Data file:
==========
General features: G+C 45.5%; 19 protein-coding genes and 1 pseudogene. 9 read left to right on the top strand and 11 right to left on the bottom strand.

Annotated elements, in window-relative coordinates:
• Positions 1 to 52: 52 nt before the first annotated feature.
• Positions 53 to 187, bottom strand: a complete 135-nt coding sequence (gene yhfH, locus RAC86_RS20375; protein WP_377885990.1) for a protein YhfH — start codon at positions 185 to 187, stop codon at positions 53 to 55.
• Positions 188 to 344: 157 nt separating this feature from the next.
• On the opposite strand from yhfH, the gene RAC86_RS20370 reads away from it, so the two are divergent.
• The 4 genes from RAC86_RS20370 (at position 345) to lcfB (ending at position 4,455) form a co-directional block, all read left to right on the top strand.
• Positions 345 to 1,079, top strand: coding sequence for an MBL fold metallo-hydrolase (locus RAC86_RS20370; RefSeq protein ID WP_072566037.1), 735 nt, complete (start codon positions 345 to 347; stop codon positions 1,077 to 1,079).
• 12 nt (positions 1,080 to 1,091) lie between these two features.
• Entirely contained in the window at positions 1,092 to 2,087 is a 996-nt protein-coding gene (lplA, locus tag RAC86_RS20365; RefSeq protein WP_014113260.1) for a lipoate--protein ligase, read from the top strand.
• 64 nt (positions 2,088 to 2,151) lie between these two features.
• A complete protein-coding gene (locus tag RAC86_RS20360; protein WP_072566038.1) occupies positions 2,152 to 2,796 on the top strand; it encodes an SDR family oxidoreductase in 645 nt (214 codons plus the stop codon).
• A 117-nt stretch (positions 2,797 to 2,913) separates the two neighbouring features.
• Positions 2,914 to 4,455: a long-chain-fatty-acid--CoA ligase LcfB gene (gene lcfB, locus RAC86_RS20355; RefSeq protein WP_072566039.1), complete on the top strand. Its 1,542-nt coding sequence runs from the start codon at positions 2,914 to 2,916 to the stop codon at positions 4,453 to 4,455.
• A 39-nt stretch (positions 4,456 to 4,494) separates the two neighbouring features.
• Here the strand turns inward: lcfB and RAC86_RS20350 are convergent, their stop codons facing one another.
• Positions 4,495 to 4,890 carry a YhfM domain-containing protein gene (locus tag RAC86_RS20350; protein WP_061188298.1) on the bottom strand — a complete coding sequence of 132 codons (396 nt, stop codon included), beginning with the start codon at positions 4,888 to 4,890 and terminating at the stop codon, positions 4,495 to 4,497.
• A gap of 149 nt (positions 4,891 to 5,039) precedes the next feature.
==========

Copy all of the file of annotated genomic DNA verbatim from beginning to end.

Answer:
General features: G+C 45.5%; 19 protein-coding genes and 1 pseudogene. 9 read left to right on the top strand and 11 right to left on the bottom strand.

Annotated elements, in window-relative coordinates:
• Positions 1 to 52: 52 nt before the first annotated feature.
• Positions 53 to 187, bottom strand: a complete 135-nt coding sequence (gene yhfH, locus RAC86_RS20375; protein WP_377885990.1) for a protein YhfH — start codon at positions 185 to 187, stop codon at positions 53 to 55.
• Positions 188 to 344: 157 nt separating this feature from the next.
• On the opposite strand from yhfH, the gene RAC86_RS20370 reads away from it, so the two are divergent.
• The 4 genes from RAC86_RS20370 (at position 345) to lcfB (ending at position 4,455) form a co-directional block, all read left to right on the top strand.
• Positions 345 to 1,079, top strand: coding sequence for an MBL fold metallo-hydrolase (locus RAC86_RS20370; RefSeq protein ID WP_072566037.1), 735 nt, complete (start codon positions 345 to 347; stop codon positions 1,077 to 1,079).
• 12 nt (positions 1,080 to 1,091) lie between these two features.
• Entirely contained in the window at positions 1,092 to 2,087 is a 996-nt protein-coding gene (lplA, locus tag RAC86_RS20365; RefSeq protein WP_014113260.1) for a lipoate--protein ligase, read from the top strand.
• 64 nt (positions 2,088 to 2,151) lie between these two features.
• A complete protein-coding gene (locus tag RAC86_RS20360; protein WP_072566038.1) occupies positions 2,152 to 2,796 on the top strand; it encodes an SDR family oxidoreductase in 645 nt (214 codons plus the stop codon).
• A 117-nt stretch (positions 2,797 to 2,913) separates the two neighbouring features.
• Positions 2,914 to 4,455: a long-chain-fatty-acid--CoA ligase LcfB gene (gene lcfB, locus RAC86_RS20355; RefSeq protein WP_072566039.1), complete on the top strand. Its 1,542-nt coding sequence runs from the start codon at positions 2,914 to 2,916 to the stop codon at positions 4,453 to 4,455.
• A 39-nt stretch (positions 4,456 to 4,494) separates the two neighbouring features.
• Here the strand turns inward: lcfB and RAC86_RS20350 are convergent, their stop codons facing one another.
• Positions 4,495 to 4,890 carry a YhfM domain-containing protein gene (locus tag RAC86_RS20350; protein WP_061188298.1) on the bottom strand — a complete coding sequence of 132 codons (396 nt, stop codon included), beginning with the start codon at positions 4,888 to 4,890 and terminating at the stop codon, positions 4,495 to 4,497.
• A gap of 149 nt (positions 4,891 to 5,039) precedes the next feature.